by Tracy Zafian, Research Fellow
Real-time feedback to drivers can help them improve their fuel efficiency and safety. The results of a recent UMass Amherst field study on the Effectiveness of Eco-Driving: Real-Time Feedback and Classroom Training, were presented at the 2018 Transportation Research Board Annual Meeting, by UMass-Amherst graduate student Tao Jiang.
The presentation summarized an UMass-Amherst study undertaken as part of MassDOT Office of Transportation Planning, Research Section and funded with Federal Highway Administration (FHWA) State Planning and Research (SPR) funds. UMass-Amherst Professors, and UMass Transportation Center Research Affiliates, Dr. Daiheng Ni and Dr. Song Gao, oversaw the study. The goal of the project was “to identify and test techniques for modifying driver behavior to improve fuel economy, reduce emissions, and improve safety, in furtherance of the mission and goals of the GreenDOT Implementation Plan.”
Motor vehicles are major contributors to air pollution, and according to the U.S. Environmental Protection Agency (EPA), are responsible for close to half the volatile organic compounds that create smog, more than half the nitrogen oxide emissions, and approximately half of the toxic air pollutant emissions in the U.S.
As discussed in the research report, three major characteristics of driving behaviors to improve fuel efficiency, reduce emissions, and improve safety are:
- Driving smoothly without much acceleration, idling, or traveling at very low speeds (such as in congested stop-and-go traffic).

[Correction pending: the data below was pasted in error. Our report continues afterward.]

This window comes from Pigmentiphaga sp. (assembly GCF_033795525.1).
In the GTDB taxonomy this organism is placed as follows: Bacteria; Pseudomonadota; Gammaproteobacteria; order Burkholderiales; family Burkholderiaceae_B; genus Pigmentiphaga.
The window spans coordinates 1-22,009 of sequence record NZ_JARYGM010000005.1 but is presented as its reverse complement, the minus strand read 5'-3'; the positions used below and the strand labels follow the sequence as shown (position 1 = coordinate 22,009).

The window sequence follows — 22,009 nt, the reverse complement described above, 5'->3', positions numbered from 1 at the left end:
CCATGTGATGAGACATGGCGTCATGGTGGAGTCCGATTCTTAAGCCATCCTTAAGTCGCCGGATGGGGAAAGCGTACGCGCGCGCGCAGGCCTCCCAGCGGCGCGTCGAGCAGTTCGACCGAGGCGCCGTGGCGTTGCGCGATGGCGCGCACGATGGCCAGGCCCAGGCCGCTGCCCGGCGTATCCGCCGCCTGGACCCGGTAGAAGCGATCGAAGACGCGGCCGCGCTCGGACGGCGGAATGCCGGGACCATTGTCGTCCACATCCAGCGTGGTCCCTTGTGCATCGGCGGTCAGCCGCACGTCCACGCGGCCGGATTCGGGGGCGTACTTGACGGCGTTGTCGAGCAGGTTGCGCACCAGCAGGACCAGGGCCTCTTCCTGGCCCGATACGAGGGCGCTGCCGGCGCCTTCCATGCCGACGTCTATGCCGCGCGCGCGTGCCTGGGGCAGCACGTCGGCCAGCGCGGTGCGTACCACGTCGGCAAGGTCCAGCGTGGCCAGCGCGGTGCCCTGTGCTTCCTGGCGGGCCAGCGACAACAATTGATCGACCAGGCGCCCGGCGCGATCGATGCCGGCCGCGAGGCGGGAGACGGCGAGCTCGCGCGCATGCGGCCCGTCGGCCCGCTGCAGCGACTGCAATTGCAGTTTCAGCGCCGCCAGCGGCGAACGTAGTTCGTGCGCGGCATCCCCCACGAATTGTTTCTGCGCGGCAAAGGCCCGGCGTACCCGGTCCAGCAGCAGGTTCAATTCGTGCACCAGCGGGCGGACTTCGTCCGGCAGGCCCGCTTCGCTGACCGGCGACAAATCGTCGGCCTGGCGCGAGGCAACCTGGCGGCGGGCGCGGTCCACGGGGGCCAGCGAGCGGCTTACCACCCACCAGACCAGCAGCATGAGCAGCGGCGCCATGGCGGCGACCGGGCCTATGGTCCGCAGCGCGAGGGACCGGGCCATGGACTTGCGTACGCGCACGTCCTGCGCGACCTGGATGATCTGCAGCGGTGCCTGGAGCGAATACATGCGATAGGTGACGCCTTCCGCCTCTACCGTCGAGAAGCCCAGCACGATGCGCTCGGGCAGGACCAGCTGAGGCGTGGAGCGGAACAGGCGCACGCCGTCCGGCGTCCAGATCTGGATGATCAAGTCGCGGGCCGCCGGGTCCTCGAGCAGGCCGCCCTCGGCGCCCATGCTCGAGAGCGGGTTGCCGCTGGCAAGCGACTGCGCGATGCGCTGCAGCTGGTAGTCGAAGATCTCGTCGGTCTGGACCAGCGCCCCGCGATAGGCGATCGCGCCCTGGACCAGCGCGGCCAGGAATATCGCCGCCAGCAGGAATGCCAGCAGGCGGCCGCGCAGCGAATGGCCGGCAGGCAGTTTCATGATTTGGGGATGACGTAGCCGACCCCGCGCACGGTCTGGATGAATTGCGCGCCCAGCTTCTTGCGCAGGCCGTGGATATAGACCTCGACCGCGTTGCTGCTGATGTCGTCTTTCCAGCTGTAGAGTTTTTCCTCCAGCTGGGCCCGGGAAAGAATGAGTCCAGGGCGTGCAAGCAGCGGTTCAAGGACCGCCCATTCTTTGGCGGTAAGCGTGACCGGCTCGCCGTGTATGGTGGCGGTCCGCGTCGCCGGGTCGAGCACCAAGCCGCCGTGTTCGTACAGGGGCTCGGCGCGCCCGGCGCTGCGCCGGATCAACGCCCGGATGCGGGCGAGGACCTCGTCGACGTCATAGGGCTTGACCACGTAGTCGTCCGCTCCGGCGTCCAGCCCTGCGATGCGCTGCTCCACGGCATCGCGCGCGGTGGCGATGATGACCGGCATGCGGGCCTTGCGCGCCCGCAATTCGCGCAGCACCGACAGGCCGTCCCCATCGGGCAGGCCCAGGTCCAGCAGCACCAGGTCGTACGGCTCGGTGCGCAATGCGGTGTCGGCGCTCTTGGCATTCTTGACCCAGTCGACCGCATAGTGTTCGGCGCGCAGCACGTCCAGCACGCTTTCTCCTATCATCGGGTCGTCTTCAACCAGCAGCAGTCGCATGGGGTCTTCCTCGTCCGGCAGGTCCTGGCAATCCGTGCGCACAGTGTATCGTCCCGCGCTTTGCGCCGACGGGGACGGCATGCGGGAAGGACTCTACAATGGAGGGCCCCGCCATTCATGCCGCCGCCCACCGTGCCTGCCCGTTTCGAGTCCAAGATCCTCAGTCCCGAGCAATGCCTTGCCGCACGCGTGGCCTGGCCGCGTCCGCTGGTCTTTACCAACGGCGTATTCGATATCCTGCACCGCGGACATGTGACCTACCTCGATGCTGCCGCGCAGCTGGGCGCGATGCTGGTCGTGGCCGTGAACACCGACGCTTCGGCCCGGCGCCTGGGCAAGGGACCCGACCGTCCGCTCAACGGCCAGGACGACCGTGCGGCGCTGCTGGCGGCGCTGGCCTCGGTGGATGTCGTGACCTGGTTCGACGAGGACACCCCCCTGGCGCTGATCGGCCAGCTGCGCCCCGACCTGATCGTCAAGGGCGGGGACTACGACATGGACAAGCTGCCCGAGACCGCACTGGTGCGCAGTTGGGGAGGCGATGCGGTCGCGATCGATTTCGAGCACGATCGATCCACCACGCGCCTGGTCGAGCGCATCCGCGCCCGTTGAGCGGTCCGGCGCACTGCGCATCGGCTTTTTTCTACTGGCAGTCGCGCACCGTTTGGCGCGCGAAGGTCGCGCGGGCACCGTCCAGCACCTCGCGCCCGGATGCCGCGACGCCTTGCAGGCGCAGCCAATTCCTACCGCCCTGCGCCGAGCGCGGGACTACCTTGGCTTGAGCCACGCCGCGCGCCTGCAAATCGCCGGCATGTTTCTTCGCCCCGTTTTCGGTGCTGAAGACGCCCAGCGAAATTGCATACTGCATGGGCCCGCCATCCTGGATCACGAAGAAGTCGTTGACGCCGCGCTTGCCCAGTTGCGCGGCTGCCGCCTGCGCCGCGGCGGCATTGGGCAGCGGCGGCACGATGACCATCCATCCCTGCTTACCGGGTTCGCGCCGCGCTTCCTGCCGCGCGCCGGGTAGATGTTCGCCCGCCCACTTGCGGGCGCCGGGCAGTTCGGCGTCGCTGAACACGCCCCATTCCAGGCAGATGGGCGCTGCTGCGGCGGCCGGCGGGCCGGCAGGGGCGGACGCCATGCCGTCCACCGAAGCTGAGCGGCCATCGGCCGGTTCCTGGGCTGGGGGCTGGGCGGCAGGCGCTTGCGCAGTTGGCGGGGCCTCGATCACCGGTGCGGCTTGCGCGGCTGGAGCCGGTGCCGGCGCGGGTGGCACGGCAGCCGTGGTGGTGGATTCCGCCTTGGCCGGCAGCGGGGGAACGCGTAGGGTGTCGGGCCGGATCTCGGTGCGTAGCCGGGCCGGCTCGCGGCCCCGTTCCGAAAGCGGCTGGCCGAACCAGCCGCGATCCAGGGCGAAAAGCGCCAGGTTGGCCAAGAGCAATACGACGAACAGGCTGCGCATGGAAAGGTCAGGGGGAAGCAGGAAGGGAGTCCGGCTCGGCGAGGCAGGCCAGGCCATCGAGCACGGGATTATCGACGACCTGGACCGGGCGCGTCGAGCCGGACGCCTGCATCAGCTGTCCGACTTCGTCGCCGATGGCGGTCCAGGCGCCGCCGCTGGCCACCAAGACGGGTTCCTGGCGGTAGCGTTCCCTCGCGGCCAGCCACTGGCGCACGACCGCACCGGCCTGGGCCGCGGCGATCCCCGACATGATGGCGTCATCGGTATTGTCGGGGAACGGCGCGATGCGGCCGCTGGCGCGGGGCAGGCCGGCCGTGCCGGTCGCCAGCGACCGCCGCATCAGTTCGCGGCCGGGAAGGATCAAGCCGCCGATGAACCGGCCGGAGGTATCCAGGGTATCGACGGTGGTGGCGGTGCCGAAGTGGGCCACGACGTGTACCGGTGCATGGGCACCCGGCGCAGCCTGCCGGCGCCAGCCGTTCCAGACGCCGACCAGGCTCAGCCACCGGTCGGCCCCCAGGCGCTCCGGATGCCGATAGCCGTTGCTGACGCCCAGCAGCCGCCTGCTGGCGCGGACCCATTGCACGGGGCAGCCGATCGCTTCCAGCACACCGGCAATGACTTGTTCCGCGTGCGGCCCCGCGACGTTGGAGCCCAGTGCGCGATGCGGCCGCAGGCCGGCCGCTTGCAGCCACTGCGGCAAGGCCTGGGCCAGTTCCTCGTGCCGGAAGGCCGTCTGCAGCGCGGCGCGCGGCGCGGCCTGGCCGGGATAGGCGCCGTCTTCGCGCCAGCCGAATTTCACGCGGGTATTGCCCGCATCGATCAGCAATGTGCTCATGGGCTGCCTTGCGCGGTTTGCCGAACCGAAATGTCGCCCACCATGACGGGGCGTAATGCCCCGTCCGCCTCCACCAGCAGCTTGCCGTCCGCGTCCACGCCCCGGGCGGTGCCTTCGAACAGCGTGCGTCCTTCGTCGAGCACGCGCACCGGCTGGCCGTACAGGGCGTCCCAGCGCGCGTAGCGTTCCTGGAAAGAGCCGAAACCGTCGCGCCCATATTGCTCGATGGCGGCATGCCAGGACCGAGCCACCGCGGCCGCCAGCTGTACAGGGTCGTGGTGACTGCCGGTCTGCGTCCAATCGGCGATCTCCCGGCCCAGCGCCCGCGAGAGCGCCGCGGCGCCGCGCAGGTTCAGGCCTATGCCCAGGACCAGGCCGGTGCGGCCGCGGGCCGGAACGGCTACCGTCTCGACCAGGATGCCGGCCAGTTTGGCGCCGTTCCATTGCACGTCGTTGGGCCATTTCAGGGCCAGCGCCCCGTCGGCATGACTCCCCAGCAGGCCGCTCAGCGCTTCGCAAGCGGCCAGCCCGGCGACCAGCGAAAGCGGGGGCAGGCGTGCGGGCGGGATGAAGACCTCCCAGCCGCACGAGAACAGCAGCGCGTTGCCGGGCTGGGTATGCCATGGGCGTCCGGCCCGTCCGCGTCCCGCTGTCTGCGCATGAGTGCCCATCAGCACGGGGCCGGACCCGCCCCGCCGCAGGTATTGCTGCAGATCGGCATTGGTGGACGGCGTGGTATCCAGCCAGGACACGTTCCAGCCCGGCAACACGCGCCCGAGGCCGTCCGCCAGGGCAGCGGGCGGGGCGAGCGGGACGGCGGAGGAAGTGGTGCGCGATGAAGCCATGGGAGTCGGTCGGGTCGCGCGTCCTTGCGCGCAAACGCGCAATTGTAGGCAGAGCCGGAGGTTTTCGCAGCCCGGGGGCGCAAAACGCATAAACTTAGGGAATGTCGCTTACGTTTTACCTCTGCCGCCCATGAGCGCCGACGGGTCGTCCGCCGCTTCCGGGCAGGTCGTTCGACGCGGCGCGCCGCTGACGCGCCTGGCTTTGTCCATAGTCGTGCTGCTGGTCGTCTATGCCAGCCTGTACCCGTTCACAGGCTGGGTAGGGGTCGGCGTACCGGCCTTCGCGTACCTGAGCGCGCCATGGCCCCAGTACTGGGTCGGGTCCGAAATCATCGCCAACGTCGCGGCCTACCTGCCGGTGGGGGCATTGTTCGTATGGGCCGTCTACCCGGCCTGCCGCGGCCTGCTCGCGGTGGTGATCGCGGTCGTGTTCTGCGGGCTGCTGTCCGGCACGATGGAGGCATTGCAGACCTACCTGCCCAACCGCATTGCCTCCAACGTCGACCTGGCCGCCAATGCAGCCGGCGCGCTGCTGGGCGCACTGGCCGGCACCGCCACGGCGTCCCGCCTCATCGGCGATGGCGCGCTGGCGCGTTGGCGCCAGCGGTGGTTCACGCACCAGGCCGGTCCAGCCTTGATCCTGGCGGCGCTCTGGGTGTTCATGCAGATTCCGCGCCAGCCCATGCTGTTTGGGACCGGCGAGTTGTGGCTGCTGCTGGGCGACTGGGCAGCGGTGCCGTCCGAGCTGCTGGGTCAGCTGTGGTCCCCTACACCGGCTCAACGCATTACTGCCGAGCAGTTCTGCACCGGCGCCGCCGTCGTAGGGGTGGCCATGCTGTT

- Anticipating traffic and being vigilant about other vehicles in traffic with you and other drivers’ behaviors.
- Following speed limits on highways and adjusting speeds as needed for adverse conditions.
The study was conducted with 133 MassDOT-owned vehicles (heavy vehicles excluded) and the employees who drive them. The study included two types of interventions to modify driver behaviors. The first was the installation of an in-vehicle device that provided real-time feedback, including weekly emails, on each driver’s performance over a two and a half month period. The second was a 1.5-hour classroom training on eco-driving. There were four participant groups: one that received both interventions, one that received real-time feedback only, one that had the classroom training only, and one that had no intervention. Participants’ driving behaviors were evaluated before the intervention phase, during the intervention phase, and afterward.
Major conclusions from this research were as follows:
- Real-time feedback had a significant impact in reducing speeding and aggressive acceleration.
- Combined effects of real-time feedback and classroom training contributed to a 0.89 mile per gallon improvement in fuel economy.
The study recommended that both real-time feedback and training, as well as periodic follow-up and monitoring, will maximize the effectiveness of such eco-driving interventions.